User's Guide to Sunday
BY Tom and April Hoopes
November 6-19, 2011 Issue | Posted 11/3/11 at 11:49 AM
Sunday, Nov. 6, 2011, is the 32nd Sunday in Ordinary Time (Year A, Cycle I).
When we worry about our times — with anti-Christian forces rising with their own way of life seemingly divorced from a desire for virtue, and with people even within the Church who seem opposed to its beliefs — we can think this is the worst of times and worry for the future.
We needn’t despair. God remains in charge. Take St. Leo the Great (400-461), pope and doctor of the Church. The Church in his time faced greater problems than ours — widespread heresy, barbarian hordes attacking Christendom, etc. God always has an answer to evil. To hear some of St. Leo’s beautiful words about the grandeur of the baptized human soul, go to YouTube and search “St. Leo the Great.” Play the “Apostleship of Prayer” video.
Wisdom 6:12-16, Psalm 63:2-8, 1Thessalonians 4:13-17 or 4:13-14, Matthew 25:1-13
In college, Tom received a paper back from a professor with no grade; “Matthew 25:1-13” was written across the top. We looked it up and read today’s Gospel.
The paper was turned in late, and the message was clear: The points for this paper would be zero.
The Foolish Virgins made the same mistake Tom did. He relied on the mercy of his professor to save him in the end — he figured he could skip his due diligence, make an effort after the year was done, and the professor would give him credit. The virgins thought they could do what they wanted, not prepare properly, and God’s mercy would make all their choices go away.
But today’s Gospel teaches that while there may be no limits to God’s mercy, we human beings do have one tool at our disposal that can thwart even the mighty ocean of divine mercy: our presumption.
“What is presumption?” asked the Baltimore Catechism. “Presumption is a rash expectation of salvation without making proper use of the necessary means to obtain it.”
Several factors make presumption common in our day:
There is a common belief in our day that going to heaven is simply a matter of being a fairly good person. This “neo-Pelagianism” believes that God judges by our standards.
Related is the common practice in our day of “celebrating the life” of a deceased loved one instead of praying for the repose of their soul. Even in cases like Mother Teresa and John Paul II, the Church celebrates a requiem Mass — praying that they will be granted eternal rest. A great retreat master we knew in college was on his deathbed when he told a mutual friend, “Please tell people to pray for me when I’m God.” He was insistent. “Tell them please not to assume I’m in heaven.”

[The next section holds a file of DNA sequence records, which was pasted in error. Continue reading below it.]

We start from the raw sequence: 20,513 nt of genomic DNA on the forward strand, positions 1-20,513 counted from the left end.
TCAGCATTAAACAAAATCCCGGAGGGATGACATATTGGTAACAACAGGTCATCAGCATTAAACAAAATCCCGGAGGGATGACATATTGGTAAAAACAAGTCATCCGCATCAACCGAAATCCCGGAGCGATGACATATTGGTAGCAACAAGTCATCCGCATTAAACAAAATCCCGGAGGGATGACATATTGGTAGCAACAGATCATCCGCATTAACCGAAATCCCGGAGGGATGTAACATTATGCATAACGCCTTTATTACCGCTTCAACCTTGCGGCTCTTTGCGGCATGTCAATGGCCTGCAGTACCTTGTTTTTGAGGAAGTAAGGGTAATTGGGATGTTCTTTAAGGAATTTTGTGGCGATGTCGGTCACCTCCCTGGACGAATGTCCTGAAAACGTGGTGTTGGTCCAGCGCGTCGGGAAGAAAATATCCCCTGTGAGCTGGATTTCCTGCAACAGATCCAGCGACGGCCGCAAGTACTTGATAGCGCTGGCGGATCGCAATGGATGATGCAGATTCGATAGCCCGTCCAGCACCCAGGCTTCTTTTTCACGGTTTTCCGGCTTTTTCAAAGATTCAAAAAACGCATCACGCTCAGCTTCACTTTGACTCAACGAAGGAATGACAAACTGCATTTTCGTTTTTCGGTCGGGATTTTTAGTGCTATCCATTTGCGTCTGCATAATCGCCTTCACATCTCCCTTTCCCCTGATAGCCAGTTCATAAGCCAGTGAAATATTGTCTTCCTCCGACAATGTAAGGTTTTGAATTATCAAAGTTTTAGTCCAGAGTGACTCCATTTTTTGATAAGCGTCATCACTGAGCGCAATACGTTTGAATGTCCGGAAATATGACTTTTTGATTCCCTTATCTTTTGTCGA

The loss of the sense of sin has also made presumption more common. The U.S. bishops recently pointed out one manifestation of this: Many Catholics feel comfortable going to Communion even after they have stopped making use of the sacrament of confession. The less we realize the horror of sin, the more likely we will assume we’re just fine.
Today’s Psalm teaches an antidote to this attitude. “My soul is thirsting for you, O God,” we say in the response. The prayer describes the state of the Psalmist without God: parched, lifeless, without water. When we take God for granted, we have the opposite attitude: Our soul feels full, satisfied, satiated. When the presumptuous soul stands before God, this is precisely the problem. He doesn’t thirst for God; he feels fine — so there is no way for God to reach him.
For those of us who don’t thirst and long for God as we ought to, what we need is the first of the Seven Gifts of the Holy Spirit: wisdom. This is the gift that gives us a “taste” for the things of God. It helps us appreciate holiness, and it helps us to understand what we are missing when holiness is lacking.
The first reading today is all about the gift of wisdom and how to get it. The very language of the reading is a clue about wisdom. It isn’t a ponderous, painful thing to gain: It is a light, beautiful thing.
“She is readily perceived by those who love her and found by those who seek her,” says the reading. “She hastens to make herself known in anticipation of their desire; whoever watches for her at dawn shall not be disappointed, for he shall find her sitting by his gate.”
The search for wisdom is discovery, not drudgery. And we can start it right away.
Tom and April Hoopes write from Atchison, Kansas,
where Tom is writer in residence at Benedictine College.
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